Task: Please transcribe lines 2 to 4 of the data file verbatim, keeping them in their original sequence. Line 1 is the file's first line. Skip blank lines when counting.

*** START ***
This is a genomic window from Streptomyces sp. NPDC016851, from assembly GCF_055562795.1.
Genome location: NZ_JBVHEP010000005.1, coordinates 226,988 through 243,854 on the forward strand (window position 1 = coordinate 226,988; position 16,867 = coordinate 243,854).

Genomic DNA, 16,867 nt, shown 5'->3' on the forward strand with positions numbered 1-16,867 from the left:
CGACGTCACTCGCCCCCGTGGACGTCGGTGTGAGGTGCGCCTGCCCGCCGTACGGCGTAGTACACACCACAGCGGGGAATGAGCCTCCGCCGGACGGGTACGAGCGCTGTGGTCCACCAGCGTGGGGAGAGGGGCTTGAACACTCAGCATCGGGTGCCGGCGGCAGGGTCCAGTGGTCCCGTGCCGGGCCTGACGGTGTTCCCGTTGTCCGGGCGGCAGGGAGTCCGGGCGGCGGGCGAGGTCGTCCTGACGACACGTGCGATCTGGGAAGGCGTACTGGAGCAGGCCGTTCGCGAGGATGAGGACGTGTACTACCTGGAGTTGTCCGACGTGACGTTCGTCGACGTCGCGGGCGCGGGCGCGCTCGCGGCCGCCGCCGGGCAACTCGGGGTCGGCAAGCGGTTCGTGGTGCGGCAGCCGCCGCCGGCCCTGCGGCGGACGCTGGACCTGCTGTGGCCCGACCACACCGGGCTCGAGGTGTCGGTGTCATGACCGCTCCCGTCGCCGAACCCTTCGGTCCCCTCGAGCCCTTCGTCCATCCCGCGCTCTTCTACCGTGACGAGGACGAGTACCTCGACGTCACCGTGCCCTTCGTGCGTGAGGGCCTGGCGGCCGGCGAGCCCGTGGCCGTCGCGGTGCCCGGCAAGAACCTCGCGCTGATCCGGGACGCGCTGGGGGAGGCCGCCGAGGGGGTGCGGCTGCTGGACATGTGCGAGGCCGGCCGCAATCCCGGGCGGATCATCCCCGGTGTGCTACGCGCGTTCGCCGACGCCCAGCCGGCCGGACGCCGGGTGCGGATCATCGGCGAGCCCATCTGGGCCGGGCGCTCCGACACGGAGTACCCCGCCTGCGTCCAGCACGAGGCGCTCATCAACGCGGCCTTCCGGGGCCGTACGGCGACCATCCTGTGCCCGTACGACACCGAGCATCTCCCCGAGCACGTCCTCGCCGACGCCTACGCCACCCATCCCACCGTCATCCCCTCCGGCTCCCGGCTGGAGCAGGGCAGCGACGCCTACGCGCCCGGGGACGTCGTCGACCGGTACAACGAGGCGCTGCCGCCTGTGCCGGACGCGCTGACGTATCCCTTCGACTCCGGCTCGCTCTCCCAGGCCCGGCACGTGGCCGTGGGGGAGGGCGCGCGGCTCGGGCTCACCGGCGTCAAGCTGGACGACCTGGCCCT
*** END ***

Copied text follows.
Genome location: NZ_JBVHEP010000005.1, coordinates 226,988 through 243,854 on the forward strand (window position 1 = coordinate 226,988; position 16,867 = coordinate 243,854).

Genomic DNA, 16,867 nt, shown 5'->3' on the forward strand with positions numbered 1-16,867 from the left:
CGACGTCACTCGCCCCCGTGGACGTCGGTGTGAGGTGCGCCTGCCCGCCGTACGGCGTAGTACACACCACAGCGGGGAATGAGCCTCCGCCGGACGGGTACGAGCGCTGTGGTCCACCAGCGTGGGGAGAGGGGCTTGAACACTCAGCATCGGGTGCCGGCGGCAGGGTCCAGTGGTCCCGTGCCGGGCCTGACGGTGTTCCCGTTGTCCGGGCGGCAGGGAGTCCGGGCGGCGGGCGAGGTCGTCCTGACGACACGTGCGATCTGGGAAGGCGTACTGGAGCAGGCCGTTCGCGAGGATGAGGACGTGTACTACCTGGAGTTGTCCGACGTGACGTTCGTCGACGTCGCGGGCGCGGGCGCGCTCGCGGCCGCCGCCGGGCAACTCGGGGTCGGCAAGCGGTTCGTGGTGCGGCAGCCGCCGCCGGCCCTGCGGCGGACGCTGGACCTGCTGTGGCCCGACCACACCGGGCTCGAGGTGTCGGTGTCATGACCGCTCCCGTCGCCGAACCCTTCGGTCCCCTCGAGCCCTTCGTCCATCCCGCGCTCTTCTACCGTGACGAGGACGAGTACCTCGACGTCACCGTGCCCTTCGTGCGTGAGGGCCTGGCGGCCGGCGAGCCCGTGGCCGTCGCGGTGCCCGGCAAGAACCTCGCGCTGATCCGGGACGCGCTGGGGGAGGCCGCCGAGGGGGTGCGGCTGCTGGACATGTGCGAGGCCGGCCGCAATCCCGGGCGGATCATCCCCGGTGTGCTACGCGCGTTCGCCGACGCCCAGCCGGCCGGACGCCGGGTGCGGATCATCGGCGAGCCCATCTGGGCCGGGCGCTCCGACACGGAGTACCCCGCCTGCGTCCAGCACGAGGCGCTCATCAACGCGGCCTTCCGGGGCCGTACGGCGACCATCCTGTGCCCGTACGACACCGAGCATCTCCCCGAGCACGTCCTCGCCGACGCCTACGCCACCCATCCCACCGTCATCCCCTCCGGCTCCCGGCTGGAGCAGGGCAGCGACGCCTACGCGCCCGGGGACGTCGTCGACCGGTACAACGAGGCGCTGCCGCCTGTGCCGGACGCGCTGACGTATCCCTTCGACTCCGGCTCGCTCTCCCAGGCCCGGCACGTGGCCGTGGGGGAGGGCGCGCGGCTCGGGCTCACCGGCGTCAAGCTGGACGACCTGGCCCT